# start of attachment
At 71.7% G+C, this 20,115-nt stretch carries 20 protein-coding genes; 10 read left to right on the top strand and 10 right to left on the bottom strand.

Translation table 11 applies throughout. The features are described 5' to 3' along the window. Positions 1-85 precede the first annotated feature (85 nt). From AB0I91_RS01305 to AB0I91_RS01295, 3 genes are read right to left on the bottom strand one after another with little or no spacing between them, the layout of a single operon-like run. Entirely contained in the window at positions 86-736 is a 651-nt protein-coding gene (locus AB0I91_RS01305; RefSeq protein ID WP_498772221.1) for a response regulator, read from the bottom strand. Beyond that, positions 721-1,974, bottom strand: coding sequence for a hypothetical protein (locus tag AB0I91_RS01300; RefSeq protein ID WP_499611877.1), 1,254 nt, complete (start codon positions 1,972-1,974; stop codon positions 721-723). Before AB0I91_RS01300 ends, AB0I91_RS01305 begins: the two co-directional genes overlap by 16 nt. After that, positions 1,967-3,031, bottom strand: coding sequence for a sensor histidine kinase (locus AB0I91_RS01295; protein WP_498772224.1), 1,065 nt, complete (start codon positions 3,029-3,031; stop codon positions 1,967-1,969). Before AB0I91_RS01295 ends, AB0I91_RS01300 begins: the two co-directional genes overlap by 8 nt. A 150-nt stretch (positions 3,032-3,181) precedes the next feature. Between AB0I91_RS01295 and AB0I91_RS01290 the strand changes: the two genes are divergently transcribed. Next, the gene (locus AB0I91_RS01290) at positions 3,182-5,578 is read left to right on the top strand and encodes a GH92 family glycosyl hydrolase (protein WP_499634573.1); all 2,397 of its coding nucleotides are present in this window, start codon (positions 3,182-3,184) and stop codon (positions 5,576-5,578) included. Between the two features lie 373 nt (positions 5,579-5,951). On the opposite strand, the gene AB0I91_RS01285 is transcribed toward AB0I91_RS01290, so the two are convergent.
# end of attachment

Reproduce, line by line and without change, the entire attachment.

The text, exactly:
At 71.7% G+C, this 20,115-nt stretch carries 20 protein-coding genes; 10 read left to right on the top strand and 10 right to left on the bottom strand.

Translation table 11 applies throughout. The features are described 5' to 3' along the window. Positions 1-85 precede the first annotated feature (85 nt). From AB0I91_RS01305 to AB0I91_RS01295, 3 genes are read right to left on the bottom strand one after another with little or no spacing between them, the layout of a single operon-like run. Entirely contained in the window at positions 86-736 is a 651-nt protein-coding gene (locus AB0I91_RS01305; RefSeq protein ID WP_498772221.1) for a response regulator, read from the bottom strand. Beyond that, positions 721-1,974, bottom strand: coding sequence for a hypothetical protein (locus tag AB0I91_RS01300; RefSeq protein ID WP_499611877.1), 1,254 nt, complete (start codon positions 1,972-1,974; stop codon positions 721-723). Before AB0I91_RS01300 ends, AB0I91_RS01305 begins: the two co-directional genes overlap by 16 nt. After that, positions 1,967-3,031, bottom strand: coding sequence for a sensor histidine kinase (locus AB0I91_RS01295; protein WP_498772224.1), 1,065 nt, complete (start codon positions 3,029-3,031; stop codon positions 1,967-1,969). Before AB0I91_RS01295 ends, AB0I91_RS01300 begins: the two co-directional genes overlap by 8 nt. A 150-nt stretch (positions 3,032-3,181) precedes the next feature. Between AB0I91_RS01295 and AB0I91_RS01290 the strand changes: the two genes are divergently transcribed. Next, the gene (locus AB0I91_RS01290) at positions 3,182-5,578 is read left to right on the top strand and encodes a GH92 family glycosyl hydrolase (protein WP_499634573.1); all 2,397 of its coding nucleotides are present in this window, start codon (positions 3,182-3,184) and stop codon (positions 5,576-5,578) included. Between the two features lie 373 nt (positions 5,579-5,951). On the opposite strand, the gene AB0I91_RS01285 is transcribed toward AB0I91_RS01290, so the two are convergent.